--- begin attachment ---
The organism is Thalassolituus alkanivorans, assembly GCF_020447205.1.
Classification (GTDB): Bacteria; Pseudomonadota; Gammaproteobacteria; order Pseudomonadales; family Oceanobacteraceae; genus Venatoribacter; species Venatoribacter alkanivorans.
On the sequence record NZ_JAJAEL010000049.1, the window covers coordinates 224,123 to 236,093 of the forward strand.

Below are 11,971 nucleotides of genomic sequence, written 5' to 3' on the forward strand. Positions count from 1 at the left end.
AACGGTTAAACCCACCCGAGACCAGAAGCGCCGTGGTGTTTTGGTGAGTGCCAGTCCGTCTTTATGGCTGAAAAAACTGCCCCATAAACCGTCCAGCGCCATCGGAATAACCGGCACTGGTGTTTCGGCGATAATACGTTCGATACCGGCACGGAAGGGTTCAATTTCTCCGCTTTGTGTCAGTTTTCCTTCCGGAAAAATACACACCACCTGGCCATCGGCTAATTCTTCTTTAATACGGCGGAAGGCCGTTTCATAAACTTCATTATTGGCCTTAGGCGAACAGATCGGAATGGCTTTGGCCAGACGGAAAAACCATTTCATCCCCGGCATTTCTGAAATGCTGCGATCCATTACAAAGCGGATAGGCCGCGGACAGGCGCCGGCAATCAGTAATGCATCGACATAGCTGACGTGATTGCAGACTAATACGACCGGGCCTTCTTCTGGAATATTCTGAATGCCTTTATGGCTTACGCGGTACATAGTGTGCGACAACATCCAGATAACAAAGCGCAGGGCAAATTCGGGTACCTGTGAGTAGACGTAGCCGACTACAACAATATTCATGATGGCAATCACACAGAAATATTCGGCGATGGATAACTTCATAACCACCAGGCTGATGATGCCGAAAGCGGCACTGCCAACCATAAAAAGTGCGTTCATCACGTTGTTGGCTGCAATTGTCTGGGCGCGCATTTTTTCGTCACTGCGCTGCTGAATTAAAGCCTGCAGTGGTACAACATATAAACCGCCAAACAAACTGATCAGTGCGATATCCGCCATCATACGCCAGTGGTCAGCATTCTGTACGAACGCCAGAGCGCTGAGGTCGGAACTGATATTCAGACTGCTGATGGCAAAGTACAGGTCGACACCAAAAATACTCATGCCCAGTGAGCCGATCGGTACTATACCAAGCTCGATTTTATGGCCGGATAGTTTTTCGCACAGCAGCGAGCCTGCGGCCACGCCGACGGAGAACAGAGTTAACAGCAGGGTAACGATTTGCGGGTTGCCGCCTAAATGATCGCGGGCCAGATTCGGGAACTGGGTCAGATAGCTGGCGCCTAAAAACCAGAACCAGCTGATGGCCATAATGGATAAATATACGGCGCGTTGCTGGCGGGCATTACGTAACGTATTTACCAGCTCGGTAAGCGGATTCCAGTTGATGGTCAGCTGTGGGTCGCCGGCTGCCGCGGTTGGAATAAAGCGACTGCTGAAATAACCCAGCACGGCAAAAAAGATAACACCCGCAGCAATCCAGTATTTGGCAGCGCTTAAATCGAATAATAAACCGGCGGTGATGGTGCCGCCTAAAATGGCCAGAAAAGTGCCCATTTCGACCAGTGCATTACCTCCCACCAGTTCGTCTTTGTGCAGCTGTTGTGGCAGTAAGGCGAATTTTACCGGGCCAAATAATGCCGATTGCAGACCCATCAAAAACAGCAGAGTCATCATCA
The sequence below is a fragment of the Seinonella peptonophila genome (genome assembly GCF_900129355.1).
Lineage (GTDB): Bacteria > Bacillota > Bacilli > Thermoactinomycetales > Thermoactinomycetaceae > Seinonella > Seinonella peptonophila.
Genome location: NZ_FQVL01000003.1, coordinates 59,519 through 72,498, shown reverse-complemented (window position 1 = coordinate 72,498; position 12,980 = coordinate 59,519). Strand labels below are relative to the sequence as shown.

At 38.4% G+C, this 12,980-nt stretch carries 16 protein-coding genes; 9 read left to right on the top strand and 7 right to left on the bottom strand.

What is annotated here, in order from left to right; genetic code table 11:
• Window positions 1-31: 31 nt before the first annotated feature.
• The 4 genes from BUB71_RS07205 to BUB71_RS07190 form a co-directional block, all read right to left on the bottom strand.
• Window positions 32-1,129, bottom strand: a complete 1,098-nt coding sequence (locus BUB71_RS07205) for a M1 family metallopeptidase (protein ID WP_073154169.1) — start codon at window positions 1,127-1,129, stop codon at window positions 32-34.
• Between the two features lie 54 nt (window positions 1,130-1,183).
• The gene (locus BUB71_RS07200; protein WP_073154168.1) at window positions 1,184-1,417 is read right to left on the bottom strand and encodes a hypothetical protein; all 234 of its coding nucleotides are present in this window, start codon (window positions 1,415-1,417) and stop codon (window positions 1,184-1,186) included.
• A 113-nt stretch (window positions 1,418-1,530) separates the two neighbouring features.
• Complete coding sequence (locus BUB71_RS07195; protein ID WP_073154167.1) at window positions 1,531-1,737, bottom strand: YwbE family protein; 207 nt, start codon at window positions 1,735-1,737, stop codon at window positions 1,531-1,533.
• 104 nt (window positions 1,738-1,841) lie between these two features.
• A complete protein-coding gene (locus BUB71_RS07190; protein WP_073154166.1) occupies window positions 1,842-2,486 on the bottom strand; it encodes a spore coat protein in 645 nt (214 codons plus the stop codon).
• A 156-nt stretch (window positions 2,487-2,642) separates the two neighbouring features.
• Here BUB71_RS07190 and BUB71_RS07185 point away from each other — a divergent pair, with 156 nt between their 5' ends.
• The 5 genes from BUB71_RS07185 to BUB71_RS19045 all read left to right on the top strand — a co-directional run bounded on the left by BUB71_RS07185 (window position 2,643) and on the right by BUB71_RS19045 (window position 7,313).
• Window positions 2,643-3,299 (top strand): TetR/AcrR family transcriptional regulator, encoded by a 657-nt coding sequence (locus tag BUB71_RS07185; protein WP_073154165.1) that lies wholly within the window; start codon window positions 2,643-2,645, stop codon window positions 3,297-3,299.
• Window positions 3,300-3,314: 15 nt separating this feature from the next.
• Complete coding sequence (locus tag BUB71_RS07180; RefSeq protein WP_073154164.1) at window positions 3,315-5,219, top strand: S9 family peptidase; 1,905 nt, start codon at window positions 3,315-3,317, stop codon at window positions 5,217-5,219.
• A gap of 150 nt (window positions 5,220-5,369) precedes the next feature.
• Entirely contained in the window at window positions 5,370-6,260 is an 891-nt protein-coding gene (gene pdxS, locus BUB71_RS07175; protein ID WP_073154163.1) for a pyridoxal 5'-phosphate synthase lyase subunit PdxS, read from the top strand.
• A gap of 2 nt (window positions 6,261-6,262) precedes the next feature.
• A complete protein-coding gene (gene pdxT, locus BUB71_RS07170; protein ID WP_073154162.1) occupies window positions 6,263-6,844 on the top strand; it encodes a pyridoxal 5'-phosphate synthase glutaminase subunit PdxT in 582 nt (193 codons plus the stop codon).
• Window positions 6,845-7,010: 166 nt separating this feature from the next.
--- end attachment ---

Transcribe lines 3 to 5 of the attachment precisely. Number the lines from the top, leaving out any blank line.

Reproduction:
On the sequence record NZ_JAJAEL010000049.1, the window covers coordinates 224,123 to 236,093 of the forward strand.

Below are 11,971 nucleotides of genomic sequence, written 5' to 3' on the forward strand. Positions count from 1 at the left end.
AACGGTTAAACCCACCCGAGACCAGAAGCGCCGTGGTGTTTTGGTGAGTGCCAGTCCGTCTTTATGGCTGAAAAAACTGCCCCATAAACCGTCCAGCGCCATCGGAATAACCGGCACTGGTGTTTCGGCGATAATACGTTCGATACCGGCACGGAAGGGTTCAATTTCTCCGCTTTGTGTCAGTTTTCCTTCCGGAAAAATACACACCACCTGGCCATCGGCTAATTCTTCTTTAATACGGCGGAAGGCCGTTTCATAAACTTCATTATTGGCCTTAGGCGAACAGATCGGAATGGCTTTGGCCAGACGGAAAAACCATTTCATCCCCGGCATTTCTGAAATGCTGCGATCCATTACAAAGCGGATAGGCCGCGGACAGGCGCCGGCAATCAGTAATGCATCGACATAGCTGACGTGATTGCAGACTAATACGACCGGGCCTTCTTCTGGAATATTCTGAATGCCTTTATGGCTTACGCGGTACATAGTGTGCGACAACATCCAGATAACAAAGCGCAGGGCAAATTCGGGTACCTGTGAGTAGACGTAGCCGACTACAACAATATTCATGATGGCAATCACACAGAAATATTCGGCGATGGATAACTTCATAACCACCAGGCTGATGATGCCGAAAGCGGCACTGCCAACCATAAAAAGTGCGTTCATCACGTTGTTGGCTGCAATTGTCTGGGCGCGCATTTTTTCGTCACTGCGCTGCTGAATTAAAGCCTGCAGTGGTACAACATATAAACCGCCAAACAAACTGATCAGTGCGATATCCGCCATCATACGCCAGTGGTCAGCATTCTGTACGAACGCCAGAGCGCTGAGGTCGGAACTGATATTCAGACTGCTGATGGCAAAGTACAGGTCGACACCAAAAATACTCATGCCCAGTGAGCCGATCGGTACTATACCAAGCTCGATTTTATGGCCGGATAGTTTTTCGCACAGCAGCGAGCCTGCGGCCACGCCGACGGAGAACAGAGTTAACAGCAGGGTAACGATTTGCGGGTTGCCGCCTAAATGATCGCGGGCCAGATTCGGGAACTGGGTCAGATAGCTGGCGCCTAAAAACCAGAACCAGCTGATGGCCATAATGGATAAATATACGGCGCGTTGCTGGCGGGCATTACGTAACGTATTTACCAGCTCGGTAAGCGGATTCCAGTTGATGGTCAGCTGTGGGTCGCCGGCTGCCGCGGTTGGAATAAAGCGACTGCTGAAATAACCCAGCACGGCAAAAAAGATAACACCCGCAGCAATCCAGTATTTGGCAGCGCTTAAATCGAATAATAAACCGGCGGTGATGGTGCCGCCTAAAATGGCCAGAAAAGTGCCCATTTCGACCAGTGCATTACCTCCCACCAGTTCGTCTTTGTGCAGCTGTTGTGGCAGTAAGGCGAATTTTACCGGGCCAAATAATGCCGATTGCAGACCCATCAAAAACAGCAGAGTCATCATCA